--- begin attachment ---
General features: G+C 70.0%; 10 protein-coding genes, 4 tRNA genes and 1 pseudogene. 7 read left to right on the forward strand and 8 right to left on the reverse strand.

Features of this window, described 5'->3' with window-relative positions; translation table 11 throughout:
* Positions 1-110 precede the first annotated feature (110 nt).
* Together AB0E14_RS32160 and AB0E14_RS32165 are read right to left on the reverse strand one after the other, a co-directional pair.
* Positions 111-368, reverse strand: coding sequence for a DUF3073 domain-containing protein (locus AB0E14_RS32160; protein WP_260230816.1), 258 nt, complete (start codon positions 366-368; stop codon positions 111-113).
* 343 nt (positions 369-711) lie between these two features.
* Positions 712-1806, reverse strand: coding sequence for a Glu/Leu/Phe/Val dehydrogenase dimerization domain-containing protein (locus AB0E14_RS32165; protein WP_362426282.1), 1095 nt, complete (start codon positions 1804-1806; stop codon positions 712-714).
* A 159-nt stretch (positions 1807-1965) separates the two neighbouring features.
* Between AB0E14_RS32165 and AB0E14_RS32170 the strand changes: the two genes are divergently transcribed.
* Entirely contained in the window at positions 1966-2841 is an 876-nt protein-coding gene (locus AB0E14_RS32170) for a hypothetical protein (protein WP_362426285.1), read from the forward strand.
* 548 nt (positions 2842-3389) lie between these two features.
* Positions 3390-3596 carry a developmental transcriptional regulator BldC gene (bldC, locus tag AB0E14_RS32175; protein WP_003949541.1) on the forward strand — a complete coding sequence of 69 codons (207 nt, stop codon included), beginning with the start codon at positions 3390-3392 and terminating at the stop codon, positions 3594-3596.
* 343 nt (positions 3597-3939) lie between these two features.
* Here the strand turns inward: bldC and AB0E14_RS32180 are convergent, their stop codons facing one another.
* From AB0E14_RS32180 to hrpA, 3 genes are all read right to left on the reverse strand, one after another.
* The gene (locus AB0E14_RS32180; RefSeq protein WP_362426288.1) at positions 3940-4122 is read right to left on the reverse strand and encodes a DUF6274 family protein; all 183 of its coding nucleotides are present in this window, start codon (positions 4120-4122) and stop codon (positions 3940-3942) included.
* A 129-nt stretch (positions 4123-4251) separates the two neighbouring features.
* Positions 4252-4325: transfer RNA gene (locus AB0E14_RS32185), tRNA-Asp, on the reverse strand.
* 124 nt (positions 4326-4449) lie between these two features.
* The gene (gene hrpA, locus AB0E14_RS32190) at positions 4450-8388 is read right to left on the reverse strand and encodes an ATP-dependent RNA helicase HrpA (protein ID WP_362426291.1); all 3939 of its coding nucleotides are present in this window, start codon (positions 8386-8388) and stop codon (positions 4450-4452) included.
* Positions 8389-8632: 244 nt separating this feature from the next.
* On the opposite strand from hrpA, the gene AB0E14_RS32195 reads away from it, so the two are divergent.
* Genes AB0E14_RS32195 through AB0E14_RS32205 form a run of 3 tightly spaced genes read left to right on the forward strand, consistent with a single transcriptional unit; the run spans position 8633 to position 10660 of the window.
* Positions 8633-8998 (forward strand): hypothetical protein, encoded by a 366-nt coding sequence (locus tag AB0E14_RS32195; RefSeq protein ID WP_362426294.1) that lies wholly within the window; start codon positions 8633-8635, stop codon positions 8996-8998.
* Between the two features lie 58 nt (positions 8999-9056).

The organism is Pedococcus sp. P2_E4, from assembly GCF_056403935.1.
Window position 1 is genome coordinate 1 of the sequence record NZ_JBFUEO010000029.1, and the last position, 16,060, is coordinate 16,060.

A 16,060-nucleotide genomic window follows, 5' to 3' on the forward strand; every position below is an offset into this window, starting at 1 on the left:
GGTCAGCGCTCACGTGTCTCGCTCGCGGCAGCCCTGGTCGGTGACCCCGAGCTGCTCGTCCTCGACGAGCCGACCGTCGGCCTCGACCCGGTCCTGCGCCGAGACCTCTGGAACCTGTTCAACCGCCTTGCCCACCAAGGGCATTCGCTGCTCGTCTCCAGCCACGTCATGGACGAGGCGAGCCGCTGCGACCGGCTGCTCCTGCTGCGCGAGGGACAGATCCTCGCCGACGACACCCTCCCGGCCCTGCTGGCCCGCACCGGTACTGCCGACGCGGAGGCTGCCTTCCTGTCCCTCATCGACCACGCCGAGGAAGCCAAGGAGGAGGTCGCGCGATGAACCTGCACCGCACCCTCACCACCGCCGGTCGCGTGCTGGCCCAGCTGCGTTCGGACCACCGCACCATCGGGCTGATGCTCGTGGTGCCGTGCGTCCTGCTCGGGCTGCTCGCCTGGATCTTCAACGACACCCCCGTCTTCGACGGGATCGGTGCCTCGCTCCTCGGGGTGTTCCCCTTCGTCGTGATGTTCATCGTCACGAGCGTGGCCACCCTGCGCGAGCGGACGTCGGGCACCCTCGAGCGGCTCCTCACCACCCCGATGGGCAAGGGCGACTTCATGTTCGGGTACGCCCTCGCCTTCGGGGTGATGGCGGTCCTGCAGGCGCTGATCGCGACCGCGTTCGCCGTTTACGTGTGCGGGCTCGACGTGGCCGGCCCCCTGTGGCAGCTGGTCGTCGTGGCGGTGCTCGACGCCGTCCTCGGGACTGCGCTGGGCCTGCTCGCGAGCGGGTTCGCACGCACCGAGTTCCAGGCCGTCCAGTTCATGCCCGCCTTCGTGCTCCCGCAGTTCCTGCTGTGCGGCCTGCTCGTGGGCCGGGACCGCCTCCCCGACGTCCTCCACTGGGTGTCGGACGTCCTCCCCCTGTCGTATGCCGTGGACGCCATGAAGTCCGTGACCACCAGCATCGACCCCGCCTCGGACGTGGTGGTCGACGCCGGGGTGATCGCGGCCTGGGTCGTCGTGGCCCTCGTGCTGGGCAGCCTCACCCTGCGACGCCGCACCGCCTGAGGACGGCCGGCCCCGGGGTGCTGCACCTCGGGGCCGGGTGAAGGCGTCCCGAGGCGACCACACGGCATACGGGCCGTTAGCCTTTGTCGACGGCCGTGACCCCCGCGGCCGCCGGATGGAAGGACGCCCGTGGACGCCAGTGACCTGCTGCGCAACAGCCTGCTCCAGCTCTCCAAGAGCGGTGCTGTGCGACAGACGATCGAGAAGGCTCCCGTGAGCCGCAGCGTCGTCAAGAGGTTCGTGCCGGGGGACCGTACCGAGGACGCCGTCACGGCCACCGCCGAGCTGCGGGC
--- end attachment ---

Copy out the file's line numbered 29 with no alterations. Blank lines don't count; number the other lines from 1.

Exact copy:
GGTCAGCGCTCACGTGTCTCGCTCGCGGCAGCCCTGGTCGGTGACCCCGAGCTGCTCGTCCTCGACGAGCCGACCGTCGGCCTCGACCCGGTCCTGCGCCGAGACCTCTGGAACCTGTTCAACCGCCTTGCCCACCAAGGGCATTCGCTGCTCGTCTCCAGCCACGTCATGGACGAGGCGAGCCGCTGCGACCGGCTGCTCCTGCTGCGCGAGGGACAGATCCTCGCCGACGACACCCTCCCGGCCCTGCTGGCCCGCACCGGTACTGCCGACGCGGAGGCTGCCTTCCTGTCCCTCATCGACCACGCCGAGGAAGCCAAGGAGGAGGTCGCGCGATGAACCTGCACCGCACCCTCACCACCGCCGGTCGCGTGCTGGCCCAGCTGCGTTCGGACCACCGCACCATCGGGCTGATGCTCGTGGTGCCGTGCGTCCTGCTCGGGCTGCTCGCCTGGATCTTCAACGACACCCCCGTCTTCGACGGGATCGGTGCCTCGCTCCTCGGGGTGTTCCCCTTCGTCGTGATGTTCATCGTCACGAGCGTGGCCACCCTGCGCGAGCGGACGTCGGGCACCCTCGAGCGGCTCCTCACCACCCCGATGGGCAAGGGCGACTTCATGTTCGGGTACGCCCTCGCCTTCGGGGTGATGGCGGTCCTGCAGGCGCTGATCGCGACCGCGTTCGCCGTTTACGTGTGCGGGCTCGACGTGGCCGGCCCCCTGTGGCAGCTGGTCGTCGTGGCGGTGCTCGACGCCGTCCTCGGGACTGCGCTGGGCCTGCTCGCGAGCGGGTTCGCACGCACCGAGTTCCAGGCCGTCCAGTTCATGCCCGCCTTCGTGCTCCCGCAGTTCCTGCTGTGCGGCCTGCTCGTGGGCCGGGACCGCCTCCCCGACGTCCTCCACTGGGTGTCGGACGTCCTCCCCCTGTCGTATGCCGTGGACGCCATGAAGTCCGTGACCACCAGCATCGACCCCGCCTCGGACGTGGTGGTCGACGCCGGGGTGATCGCGGCCTGGGTCGTCGTGGCCCTCGTGCTGGGCAGCCTCACCCTGCGACGCCGCACCGCCTGAGGACGGCCGGCCCCGGGGTGCTGCACCTCGGGGCCGGGTGAAGGCGTCCCGAGGCGACCACACGGCATACGGGCCGTTAGCCTTTGTCGACGGCCGTGACCCCCGCGGCCGCCGGATGGAAGGACGCCCGTGGACGCCAGTGACCTGCTGCGCAACAGCCTGCTCCAGCTCTCCAAGAGCGGTGCTGTGCGACAGACGATCGAGAAGGCTCCCGTGAGCCGCAGCGTCGTCAAGAGGTTCGTGCCGGGGGACCGTACCGAGGACGCCGTCACGGCCACCGCCGAGCTGCGGGC